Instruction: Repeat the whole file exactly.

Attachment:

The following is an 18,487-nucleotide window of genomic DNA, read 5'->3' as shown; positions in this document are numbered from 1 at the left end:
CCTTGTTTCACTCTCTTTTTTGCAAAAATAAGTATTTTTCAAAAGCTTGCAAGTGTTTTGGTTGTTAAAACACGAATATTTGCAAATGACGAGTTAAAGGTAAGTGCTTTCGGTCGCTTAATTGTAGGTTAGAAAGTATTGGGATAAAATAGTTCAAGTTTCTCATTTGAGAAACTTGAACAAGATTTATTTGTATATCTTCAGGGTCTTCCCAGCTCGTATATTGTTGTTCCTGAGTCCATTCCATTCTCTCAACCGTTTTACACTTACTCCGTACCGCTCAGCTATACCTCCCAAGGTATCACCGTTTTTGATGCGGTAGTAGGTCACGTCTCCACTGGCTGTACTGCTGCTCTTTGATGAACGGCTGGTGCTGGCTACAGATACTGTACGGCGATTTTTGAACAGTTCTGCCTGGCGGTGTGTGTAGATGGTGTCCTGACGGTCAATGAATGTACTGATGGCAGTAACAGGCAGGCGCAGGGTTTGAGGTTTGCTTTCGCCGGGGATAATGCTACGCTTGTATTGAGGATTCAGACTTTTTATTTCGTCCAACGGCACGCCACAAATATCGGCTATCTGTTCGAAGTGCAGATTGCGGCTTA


The following is an 18,487-nucleotide window of genomic DNA, read 5'->3' as shown; positions in this document are numbered from 1 at the left end:
CCTTGTTTCACTCTCTTTTTTGCAAAAATAAGTATTTTTCAAAAGCTTGCAAGTGTTTTGGTTGTTAAAACACGAATATTTGCAAATGACGAGTTAAAGGTAAGTGCTTTCGGTCGCTTAATTGTAGGTTAGAAAGTATTGGGATAAAATAGTTCAAGTTTCTCATTTGAGAAACTTGAACAAGATTTATTTGTATATCTTCAGGGTCTTCCCAGCTCGTATATTGTTGTTCCTGAGTCCATTCCATTCTCTCAACCGTTTTACACTTACTCCGTACCGCTCAGCTATACCTCCCAAGGTATCACCGTTTTTGATGCGGTAGTAGGTCACGTCTCCACTGGCTGTACTGCTGCTCTTTGATGAACGGCTGGTGCTGGCTACAGATACTGTACGGCGATTTTTGAACAGTTCTGCCTGGCGGTGTGTGTAGATGGTGTCCTGACGGTCAATGAATGTACTGATGGCAGTAACAGGCAGGCGCAGGGTTTGAGGTTTGCTTTCGCCGGGGATAATGCTACGCTTGTATTGAGGATTCAGACTTTTTATTTCGTCCAACGGCACGCCACAAATATCGGCTATCTGTTCGAAGTGCAGATTGCGGCTTA